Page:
Baker advises new poets to read widely and without judgment, read “the old stuff” including the poet John Clare, and invest in the Princeton Encyclopedia of Poetry and Poetics.

“Read science, physics, history, and math. Find the language of other disciplines and include them in your work,” suggests Baker.

He describes his work pattern as “fits and starts.” “I may work all day and all night or weeks may go by when I am not working on poems. When I am working on them I work very hard. I have to be in a quiet place. I can’t work on new poems in a coffee shop or with music on.”

He works in midst of his regular life with the demands of teaching, family and friends and doesn’t worry about writer’s block.

“I am always doing something with poetry (writing, reading, editing). I don’t worry that I won’t come back to my own work, I will,” said Baker.

He does worry about the “over-professionalization” of poets with the profusion of MFA programs and argues that poems are not products to be sold, but works of art

“Nurture your own devotion to the art. Trust yourself more than anyone else. . .”



“Nurture your own devotion to the art. Trust yourself more than anyone else,” said Baker.

He is excited by the “huge variety in styles, voices and uses of poetry” today found on blogs, in bars, on the subway and in respectable literary magazines. He has a long list of modern poets whose work he admires including G.C. Waldrep, Meghan O’Rourke, and Atsuro Riley.

Baker advocates patience, both in the creation of work and in efforts to get published.

He said that while he may write a poem in a few days or a week it takes several months to a year or more for him to revise, shape and trust the work.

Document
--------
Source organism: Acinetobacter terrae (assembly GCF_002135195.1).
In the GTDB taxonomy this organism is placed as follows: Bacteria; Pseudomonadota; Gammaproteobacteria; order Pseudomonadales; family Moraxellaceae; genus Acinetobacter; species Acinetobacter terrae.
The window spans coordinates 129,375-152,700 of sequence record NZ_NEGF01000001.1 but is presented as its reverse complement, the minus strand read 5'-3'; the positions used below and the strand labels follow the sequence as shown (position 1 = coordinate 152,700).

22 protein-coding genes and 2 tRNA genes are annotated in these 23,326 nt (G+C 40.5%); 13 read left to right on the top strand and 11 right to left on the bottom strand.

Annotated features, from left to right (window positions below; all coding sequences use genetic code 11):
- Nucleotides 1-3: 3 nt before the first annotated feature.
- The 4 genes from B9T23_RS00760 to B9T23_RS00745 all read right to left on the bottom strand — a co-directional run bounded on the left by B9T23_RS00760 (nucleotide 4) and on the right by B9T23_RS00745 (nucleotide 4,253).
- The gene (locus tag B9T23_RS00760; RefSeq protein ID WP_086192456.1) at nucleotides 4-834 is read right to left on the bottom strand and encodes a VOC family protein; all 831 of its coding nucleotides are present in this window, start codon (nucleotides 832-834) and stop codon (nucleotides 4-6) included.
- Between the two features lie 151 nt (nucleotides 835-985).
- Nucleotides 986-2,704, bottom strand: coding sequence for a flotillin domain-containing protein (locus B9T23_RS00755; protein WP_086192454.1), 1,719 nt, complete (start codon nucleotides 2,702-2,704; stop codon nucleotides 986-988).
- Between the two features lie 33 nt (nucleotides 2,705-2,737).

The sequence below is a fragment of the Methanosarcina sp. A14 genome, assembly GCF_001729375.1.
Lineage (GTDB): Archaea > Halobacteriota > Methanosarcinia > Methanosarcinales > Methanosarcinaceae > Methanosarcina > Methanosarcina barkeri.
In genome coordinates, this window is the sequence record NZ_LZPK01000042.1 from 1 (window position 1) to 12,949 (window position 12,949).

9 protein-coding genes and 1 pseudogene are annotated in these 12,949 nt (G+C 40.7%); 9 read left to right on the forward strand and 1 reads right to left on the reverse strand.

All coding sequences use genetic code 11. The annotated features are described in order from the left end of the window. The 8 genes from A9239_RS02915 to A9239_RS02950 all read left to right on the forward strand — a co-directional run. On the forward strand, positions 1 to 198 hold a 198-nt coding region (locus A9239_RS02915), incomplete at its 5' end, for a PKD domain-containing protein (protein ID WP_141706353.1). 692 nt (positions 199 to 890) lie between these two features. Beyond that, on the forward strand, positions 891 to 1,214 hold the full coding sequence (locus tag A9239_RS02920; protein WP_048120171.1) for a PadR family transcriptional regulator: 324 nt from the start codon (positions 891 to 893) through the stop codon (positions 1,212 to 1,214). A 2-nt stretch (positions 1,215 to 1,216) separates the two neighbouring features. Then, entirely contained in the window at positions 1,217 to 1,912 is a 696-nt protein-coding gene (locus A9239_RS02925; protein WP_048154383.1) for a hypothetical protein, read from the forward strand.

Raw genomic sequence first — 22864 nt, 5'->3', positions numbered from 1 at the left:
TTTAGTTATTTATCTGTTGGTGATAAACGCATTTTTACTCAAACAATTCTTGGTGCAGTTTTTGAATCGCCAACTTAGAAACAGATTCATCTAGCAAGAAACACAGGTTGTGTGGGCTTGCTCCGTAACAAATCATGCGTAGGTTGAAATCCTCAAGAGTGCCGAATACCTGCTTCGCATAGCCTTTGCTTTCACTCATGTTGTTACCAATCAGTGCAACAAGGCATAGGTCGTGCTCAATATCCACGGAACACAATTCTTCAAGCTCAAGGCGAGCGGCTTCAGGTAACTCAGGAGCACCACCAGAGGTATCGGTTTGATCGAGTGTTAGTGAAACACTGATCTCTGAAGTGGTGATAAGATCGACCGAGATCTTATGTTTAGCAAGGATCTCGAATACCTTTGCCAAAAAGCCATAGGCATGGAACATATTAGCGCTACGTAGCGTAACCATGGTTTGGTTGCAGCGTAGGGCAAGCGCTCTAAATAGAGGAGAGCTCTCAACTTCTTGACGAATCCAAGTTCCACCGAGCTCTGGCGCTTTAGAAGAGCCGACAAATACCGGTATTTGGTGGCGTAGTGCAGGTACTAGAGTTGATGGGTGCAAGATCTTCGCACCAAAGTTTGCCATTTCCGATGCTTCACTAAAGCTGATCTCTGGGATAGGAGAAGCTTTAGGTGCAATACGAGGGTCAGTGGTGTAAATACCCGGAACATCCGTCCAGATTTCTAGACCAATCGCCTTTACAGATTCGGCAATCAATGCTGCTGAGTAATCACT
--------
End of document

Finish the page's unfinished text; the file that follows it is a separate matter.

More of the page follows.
“The world doesn’t need anymore okay poems. Don’t just send something out to build a resume. Send it only when you’ve really nailed it. Be patient. It is hard to get published because of the sheer number of people sending out work.”

As poetry editor of the Kenyon Review, Baker reads “100 poems or more a day” during the magazine’s reading period. He looks for poems that surprise and engage him.

“I like poems that speak with authority of voice, stance, point of view or form. I don’t like to be confused or left in the dark,” said Baker.

He seeks “remarkable moments of observation” and “musical articulation.”

If traditional publication eludes you, he suggests you try another route.

“There are lots of ways to make your work public. Do a reading, write a blog, publish online or in a small magazine. The same 375 people will find your work wherever it is,” said Baker.

About the Author

David Baker, author of several volumes of poetry and criticism, is the Thomas B. Fordham Chair of Creative Writing at Denison University and Poetry Editor of The Kenyon Review. He lives in Granville, Ohio.

About Regular Contributor
Ellen Birkett Morris

Ellen Birkett Morris is an award-winning writer whose work has appeared in national print and online publications including The New York Times. She also writes for a number of literary, regional, trade, and business publications, and she has contributed to six published nonfiction books in the trade press. Ellen is a regular contributor to Authorlink, assigned to interview various New York Times bestselling authors and first-time novelists.